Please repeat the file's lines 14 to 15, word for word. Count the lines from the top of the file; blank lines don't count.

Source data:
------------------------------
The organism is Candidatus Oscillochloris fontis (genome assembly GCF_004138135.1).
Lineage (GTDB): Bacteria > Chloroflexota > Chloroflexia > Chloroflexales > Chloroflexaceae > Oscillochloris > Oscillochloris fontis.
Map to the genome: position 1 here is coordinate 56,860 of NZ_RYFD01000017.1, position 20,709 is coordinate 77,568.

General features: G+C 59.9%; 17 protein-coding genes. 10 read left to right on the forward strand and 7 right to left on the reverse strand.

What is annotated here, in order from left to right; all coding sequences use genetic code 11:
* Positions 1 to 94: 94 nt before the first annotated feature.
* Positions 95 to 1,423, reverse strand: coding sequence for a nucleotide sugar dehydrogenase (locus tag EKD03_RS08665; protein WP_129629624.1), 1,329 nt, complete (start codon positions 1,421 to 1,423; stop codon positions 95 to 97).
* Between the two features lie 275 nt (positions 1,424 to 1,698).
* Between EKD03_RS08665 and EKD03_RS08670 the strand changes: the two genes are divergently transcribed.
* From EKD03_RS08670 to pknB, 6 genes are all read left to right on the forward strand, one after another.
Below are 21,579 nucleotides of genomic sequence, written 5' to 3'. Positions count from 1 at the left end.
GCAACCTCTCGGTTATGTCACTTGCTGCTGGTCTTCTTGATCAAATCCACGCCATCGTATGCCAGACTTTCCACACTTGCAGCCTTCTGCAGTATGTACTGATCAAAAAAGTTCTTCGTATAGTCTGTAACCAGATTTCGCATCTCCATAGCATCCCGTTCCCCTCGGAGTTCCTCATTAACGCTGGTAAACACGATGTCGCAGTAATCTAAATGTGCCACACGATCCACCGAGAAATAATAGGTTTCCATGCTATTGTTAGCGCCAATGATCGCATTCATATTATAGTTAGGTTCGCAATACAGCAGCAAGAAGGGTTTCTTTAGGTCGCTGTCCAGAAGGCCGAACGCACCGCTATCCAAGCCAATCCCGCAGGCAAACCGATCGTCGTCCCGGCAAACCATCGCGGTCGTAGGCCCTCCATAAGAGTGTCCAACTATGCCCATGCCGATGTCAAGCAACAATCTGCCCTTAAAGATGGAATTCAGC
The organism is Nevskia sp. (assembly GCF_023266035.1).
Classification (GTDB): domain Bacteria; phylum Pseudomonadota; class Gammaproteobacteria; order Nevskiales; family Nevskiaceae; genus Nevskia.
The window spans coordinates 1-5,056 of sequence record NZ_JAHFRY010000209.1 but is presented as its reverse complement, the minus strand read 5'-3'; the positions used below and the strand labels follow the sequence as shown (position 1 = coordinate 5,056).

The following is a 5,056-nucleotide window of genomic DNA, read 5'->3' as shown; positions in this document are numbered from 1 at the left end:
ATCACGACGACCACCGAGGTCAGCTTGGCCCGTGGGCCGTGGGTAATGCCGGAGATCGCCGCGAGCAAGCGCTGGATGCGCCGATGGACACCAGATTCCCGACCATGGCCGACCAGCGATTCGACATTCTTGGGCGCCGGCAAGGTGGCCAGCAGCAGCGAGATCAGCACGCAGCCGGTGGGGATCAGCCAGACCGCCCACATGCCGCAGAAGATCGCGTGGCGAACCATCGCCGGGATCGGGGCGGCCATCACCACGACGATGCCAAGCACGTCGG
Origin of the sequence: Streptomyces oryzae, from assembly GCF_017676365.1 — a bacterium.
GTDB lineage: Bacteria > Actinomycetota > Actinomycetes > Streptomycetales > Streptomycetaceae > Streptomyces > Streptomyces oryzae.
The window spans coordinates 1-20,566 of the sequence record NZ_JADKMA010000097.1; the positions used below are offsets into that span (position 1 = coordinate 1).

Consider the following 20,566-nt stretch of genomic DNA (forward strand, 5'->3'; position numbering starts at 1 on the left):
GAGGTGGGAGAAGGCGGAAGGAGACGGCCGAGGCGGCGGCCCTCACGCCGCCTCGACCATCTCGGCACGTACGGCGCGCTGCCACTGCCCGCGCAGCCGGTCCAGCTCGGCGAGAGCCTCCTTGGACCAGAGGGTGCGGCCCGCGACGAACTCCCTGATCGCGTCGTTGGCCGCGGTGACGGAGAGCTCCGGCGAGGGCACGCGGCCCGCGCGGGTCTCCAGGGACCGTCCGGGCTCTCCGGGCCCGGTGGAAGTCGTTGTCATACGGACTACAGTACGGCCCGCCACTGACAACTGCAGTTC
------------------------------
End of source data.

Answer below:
Classification (GTDB): domain Bacteria; phylum Pseudomonadota; class Gammaproteobacteria; order Nevskiales; family Nevskiaceae; genus Nevskia.
The window spans coordinates 1-5,056 of sequence record NZ_JAHFRY010000209.1 but is presented as its reverse complement, the minus strand read 5'-3'; the positions used below and the strand labels follow the sequence as shown (position 1 = coordinate 5,056).